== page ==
In 399 B.C., Socrates, now dubbed “one of the most powerful thinkers in history”, was put to death for his philosophies questioning religion and its’ moral character. Today, his philosophies are widely accepted by almost everyone and by all the major religions. God provides answers to all the questions that, at the time, cannot be answered scientifically. But, as shown throughout history, once a question is answered by science, another is risen as a result. This seemingly preludes a never ending series of questions; in which many of those, with today’s technologies, could never be given a scientific or comprehensive answer. But, every discovery made in science seems to get more complex. From cells to molecules to atoms, it is no doubt, that science gets harder to comprehend with every passing moment. This can make it very hard to believe that the answer to such a bewildering question as the universe could be something so simple as, God. It seems that, in many aspects, God is the impeccable answer to many of those who fear the unknown and the questions that, otherwise, could not be answered.
Christians find many of their “answers” directly from God through his writings, the Bible. There has been a lot of controversy over the Bible, many speculate that the Bible contradicts everything from science to logic. But, though the Bible in no doubt has many contradictions in science, those who say that the Bible contradicts itself are making an ignorant statement and are showing that they do not have a clear understanding of what the Bible preaches. The Bible does not contradict itself and in saying so, one would be mixing ancient anthropologic scripture with strict western logic. The Bible was not meant for one to compare verses, but instead, it is meant for one to look at the individual verse and to derive its moral teaching. As an example here are two seemingly contradictory verses found in the Bible:
Malachi 3:6 "For I am the Lord; I change not."
Genesis 6:6,7 "And it repented the Lord that he had made man on the earth . . . And the Lord said, I will destroy man whom I have created from the face of the earth . . . for it repenteth me that I have made him."
Though these verses from the Bible seemingly contradict each other, when you concentrate on them individually you can obtain a specific moral from each verse. In the verse from the Malachi, 3:6, it teaches the reader that God, simply does not change, not His mind or anything else. It could also be presumed that God does not change because he does not have to, he is perfect and knows all. On the other hand, in the verse from the Genesis, 6:6,7, it clearly states that God has, indeed, changed his mind. But, in observing the verse individually, you see that what the verse is trying to preach is that God is the all mighty power. It is reminding the reader that God has both the power to create us and destroy us.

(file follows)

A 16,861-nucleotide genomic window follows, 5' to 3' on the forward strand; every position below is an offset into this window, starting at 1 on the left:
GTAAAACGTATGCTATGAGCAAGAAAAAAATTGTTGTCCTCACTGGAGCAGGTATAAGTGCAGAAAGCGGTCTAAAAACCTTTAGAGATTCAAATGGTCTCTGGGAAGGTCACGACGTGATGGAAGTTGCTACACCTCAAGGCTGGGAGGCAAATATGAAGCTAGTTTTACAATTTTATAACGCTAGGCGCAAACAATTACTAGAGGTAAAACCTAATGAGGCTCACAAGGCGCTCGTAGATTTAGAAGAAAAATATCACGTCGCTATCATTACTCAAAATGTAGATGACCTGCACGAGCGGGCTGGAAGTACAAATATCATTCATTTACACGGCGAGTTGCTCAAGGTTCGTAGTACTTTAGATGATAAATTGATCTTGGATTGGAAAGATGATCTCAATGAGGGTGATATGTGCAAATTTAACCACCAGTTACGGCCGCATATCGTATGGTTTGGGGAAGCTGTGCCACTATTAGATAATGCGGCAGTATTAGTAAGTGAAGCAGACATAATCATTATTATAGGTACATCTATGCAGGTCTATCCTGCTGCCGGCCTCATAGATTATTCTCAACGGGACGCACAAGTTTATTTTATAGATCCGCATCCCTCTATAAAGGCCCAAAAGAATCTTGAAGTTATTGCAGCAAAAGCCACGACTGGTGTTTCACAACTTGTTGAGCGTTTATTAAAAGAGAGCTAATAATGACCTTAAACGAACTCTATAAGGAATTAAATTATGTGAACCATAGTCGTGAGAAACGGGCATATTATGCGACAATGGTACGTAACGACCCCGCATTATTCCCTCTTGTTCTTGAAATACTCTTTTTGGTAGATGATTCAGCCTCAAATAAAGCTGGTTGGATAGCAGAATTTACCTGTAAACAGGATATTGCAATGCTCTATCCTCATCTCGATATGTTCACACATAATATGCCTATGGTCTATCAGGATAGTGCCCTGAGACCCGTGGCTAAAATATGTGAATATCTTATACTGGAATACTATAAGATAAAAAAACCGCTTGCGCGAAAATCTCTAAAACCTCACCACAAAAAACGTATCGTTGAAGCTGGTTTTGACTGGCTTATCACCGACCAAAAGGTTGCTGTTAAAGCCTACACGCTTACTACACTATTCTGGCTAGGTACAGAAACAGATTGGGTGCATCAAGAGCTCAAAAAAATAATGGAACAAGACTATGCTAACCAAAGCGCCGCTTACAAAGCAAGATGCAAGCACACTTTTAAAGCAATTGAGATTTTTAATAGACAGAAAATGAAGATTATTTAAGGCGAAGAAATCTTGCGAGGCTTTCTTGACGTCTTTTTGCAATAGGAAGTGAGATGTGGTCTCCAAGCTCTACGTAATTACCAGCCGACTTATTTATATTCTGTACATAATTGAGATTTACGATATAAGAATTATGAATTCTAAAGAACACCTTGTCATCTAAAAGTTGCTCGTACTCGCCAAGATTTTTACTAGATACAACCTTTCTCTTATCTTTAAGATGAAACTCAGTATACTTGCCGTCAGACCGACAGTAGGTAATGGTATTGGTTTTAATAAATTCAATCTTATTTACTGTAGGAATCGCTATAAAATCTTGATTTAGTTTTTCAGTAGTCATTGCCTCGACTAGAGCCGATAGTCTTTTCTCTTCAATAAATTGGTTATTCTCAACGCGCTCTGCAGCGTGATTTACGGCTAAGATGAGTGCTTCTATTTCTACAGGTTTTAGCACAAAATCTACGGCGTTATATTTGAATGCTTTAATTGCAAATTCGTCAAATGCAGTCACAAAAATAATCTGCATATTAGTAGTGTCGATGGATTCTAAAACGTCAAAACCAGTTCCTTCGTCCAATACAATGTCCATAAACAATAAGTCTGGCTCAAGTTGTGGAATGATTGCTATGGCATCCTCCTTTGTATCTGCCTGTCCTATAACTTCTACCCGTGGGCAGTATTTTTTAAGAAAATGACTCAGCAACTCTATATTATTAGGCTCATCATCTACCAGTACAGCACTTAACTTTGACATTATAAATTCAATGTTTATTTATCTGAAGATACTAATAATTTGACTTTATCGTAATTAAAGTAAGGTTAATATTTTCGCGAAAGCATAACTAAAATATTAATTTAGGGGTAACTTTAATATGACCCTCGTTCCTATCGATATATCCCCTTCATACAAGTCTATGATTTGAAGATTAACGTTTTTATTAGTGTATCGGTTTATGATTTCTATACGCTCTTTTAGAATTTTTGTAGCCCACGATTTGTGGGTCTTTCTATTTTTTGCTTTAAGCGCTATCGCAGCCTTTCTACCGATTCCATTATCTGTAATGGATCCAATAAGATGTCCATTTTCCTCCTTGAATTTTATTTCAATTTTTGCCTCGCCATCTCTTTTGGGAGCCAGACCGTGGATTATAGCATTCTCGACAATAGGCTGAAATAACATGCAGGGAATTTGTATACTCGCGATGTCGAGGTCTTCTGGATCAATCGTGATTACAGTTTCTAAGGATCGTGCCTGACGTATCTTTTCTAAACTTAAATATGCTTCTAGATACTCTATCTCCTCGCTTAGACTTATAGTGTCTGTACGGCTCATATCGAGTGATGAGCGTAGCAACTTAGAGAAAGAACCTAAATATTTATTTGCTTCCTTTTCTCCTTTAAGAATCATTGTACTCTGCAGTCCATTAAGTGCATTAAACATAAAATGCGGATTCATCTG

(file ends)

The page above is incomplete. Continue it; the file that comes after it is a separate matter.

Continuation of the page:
One relationship between God and the Bible, other then that he wrote it, is that God gives us our morals, while the Bible explains to us why they are good and why we should have them. But, this causes some of us to question whether those who follow the Bible really believe in their morals. Often, one will follow the Bible out of fear. I say this in that how often does one hear, after committing some type of sin, someone distressing that one will go to Hell? Surely sometime in ones life one has heard this solicit exclamation. Though, more often then not this exclamation is coming from a youth. This brings up an interesting observation on the role of youths in religion. One could say that youths are being taught morals in a sense of that they are rules, instead of being shown that the morals are ethically correct. Youths are taught to follow their morals by threats. The problem with this is that subconsciously the youth intertwines their morals with rules and laws. This can cause a major problem for when the youth reaches his or her teenage years. And, as we all know, teenagers often enter a phase of delinquency and begin to have a more rebellious attitude. During this phase, teenagers often lose respect for rules and laws, and it often becomes much easier to break them. So, if the teenager’s morals have been intertwined with rules are laws, and are breaking those, what is to keep the teenager from breaking his or her morals as well? It’s a problem that, though it can be seen in teenagers everywhere, most have failed to recognize.
One solution for this problem may be not to derive our morals directly from a book or “higher being”, instead, get our ideas from these sources but obtain our morals through experience and observations.
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